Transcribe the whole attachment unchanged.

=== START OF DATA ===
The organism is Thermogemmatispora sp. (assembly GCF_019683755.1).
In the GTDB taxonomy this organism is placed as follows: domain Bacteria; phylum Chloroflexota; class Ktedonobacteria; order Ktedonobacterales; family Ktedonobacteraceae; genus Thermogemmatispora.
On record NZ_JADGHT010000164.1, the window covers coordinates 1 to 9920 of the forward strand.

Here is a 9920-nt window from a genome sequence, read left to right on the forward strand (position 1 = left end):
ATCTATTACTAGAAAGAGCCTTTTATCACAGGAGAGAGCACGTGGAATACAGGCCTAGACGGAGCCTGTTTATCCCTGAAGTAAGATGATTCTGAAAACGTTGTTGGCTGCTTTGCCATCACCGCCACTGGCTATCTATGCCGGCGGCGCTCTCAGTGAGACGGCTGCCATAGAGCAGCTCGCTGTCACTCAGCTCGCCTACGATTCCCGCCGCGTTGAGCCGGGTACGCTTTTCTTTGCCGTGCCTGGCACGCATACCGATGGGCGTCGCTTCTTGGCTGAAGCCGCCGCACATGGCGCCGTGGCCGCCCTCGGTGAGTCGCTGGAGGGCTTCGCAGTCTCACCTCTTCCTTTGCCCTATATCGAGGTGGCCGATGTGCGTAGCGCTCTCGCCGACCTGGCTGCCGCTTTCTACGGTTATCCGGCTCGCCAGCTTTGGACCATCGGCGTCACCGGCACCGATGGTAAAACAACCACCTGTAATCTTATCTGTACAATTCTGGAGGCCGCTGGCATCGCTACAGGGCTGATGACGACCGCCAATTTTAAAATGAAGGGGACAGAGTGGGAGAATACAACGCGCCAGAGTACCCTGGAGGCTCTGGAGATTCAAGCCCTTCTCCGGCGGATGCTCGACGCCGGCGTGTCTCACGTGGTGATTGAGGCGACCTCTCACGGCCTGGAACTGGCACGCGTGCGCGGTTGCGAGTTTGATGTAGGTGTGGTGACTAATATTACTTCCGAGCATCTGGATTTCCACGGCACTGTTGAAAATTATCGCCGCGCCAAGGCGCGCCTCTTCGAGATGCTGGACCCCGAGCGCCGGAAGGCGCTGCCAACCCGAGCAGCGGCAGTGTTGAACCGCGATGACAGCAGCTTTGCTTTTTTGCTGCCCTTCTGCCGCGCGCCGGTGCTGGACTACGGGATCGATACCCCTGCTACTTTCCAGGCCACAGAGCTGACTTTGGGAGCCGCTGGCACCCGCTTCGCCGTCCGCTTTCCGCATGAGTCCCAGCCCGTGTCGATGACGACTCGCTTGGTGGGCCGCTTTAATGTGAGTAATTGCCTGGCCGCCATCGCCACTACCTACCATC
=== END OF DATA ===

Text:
The organism is Thermogemmatispora sp. (assembly GCF_019683755.1).
In the GTDB taxonomy this organism is placed as follows: domain Bacteria; phylum Chloroflexota; class Ktedonobacteria; order Ktedonobacterales; family Ktedonobacteraceae; genus Thermogemmatispora.
On record NZ_JADGHT010000164.1, the window covers coordinates 1 to 9920 of the forward strand.

Here is a 9920-nt window from a genome sequence, read left to right on the forward strand (position 1 = left end):
ATCTATTACTAGAAAGAGCCTTTTATCACAGGAGAGAGCACGTGGAATACAGGCCTAGACGGAGCCTGTTTATCCCTGAAGTAAGATGATTCTGAAAACGTTGTTGGCTGCTTTGCCATCACCGCCACTGGCTATCTATGCCGGCGGCGCTCTCAGTGAGACGGCTGCCATAGAGCAGCTCGCTGTCACTCAGCTCGCCTACGATTCCCGCCGCGTTGAGCCGGGTACGCTTTTCTTTGCCGTGCCTGGCACGCATACCGATGGGCGTCGCTTCTTGGCTGAAGCCGCCGCACATGGCGCCGTGGCCGCCCTCGGTGAGTCGCTGGAGGGCTTCGCAGTCTCACCTCTTCCTTTGCCCTATATCGAGGTGGCCGATGTGCGTAGCGCTCTCGCCGACCTGGCTGCCGCTTTCTACGGTTATCCGGCTCGCCAGCTTTGGACCATCGGCGTCACCGGCACCGATGGTAAAACAACCACCTGTAATCTTATCTGTACAATTCTGGAGGCCGCTGGCATCGCTACAGGGCTGATGACGACCGCCAATTTTAAAATGAAGGGGACAGAGTGGGAGAATACAACGCGCCAGAGTACCCTGGAGGCTCTGGAGATTCAAGCCCTTCTCCGGCGGATGCTCGACGCCGGCGTGTCTCACGTGGTGATTGAGGCGACCTCTCACGGCCTGGAACTGGCACGCGTGCGCGGTTGCGAGTTTGATGTAGGTGTGGTGACTAATATTACTTCCGAGCATCTGGATTTCCACGGCACTGTTGAAAATTATCGCCGCGCCAAGGCGCGCCTCTTCGAGATGCTGGACCCCGAGCGCCGGAAGGCGCTGCCAACCCGAGCAGCGGCAGTGTTGAACCGCGATGACAGCAGCTTTGCTTTTTTGCTGCCCTTCTGCCGCGCGCCGGTGCTGGACTACGGGATCGATACCCCTGCTACTTTCCAGGCCACAGAGCTGACTTTGGGAGCCGCTGGCACCCGCTTCGCCGTCCGCTTTCCGCATGAGTCCCAGCCCGTGTCGATGACGACTCGCTTGGTGGGCCGCTTTAATGTGAGTAATTGCCTGGCCGCCATCGCCACTACCTACCATC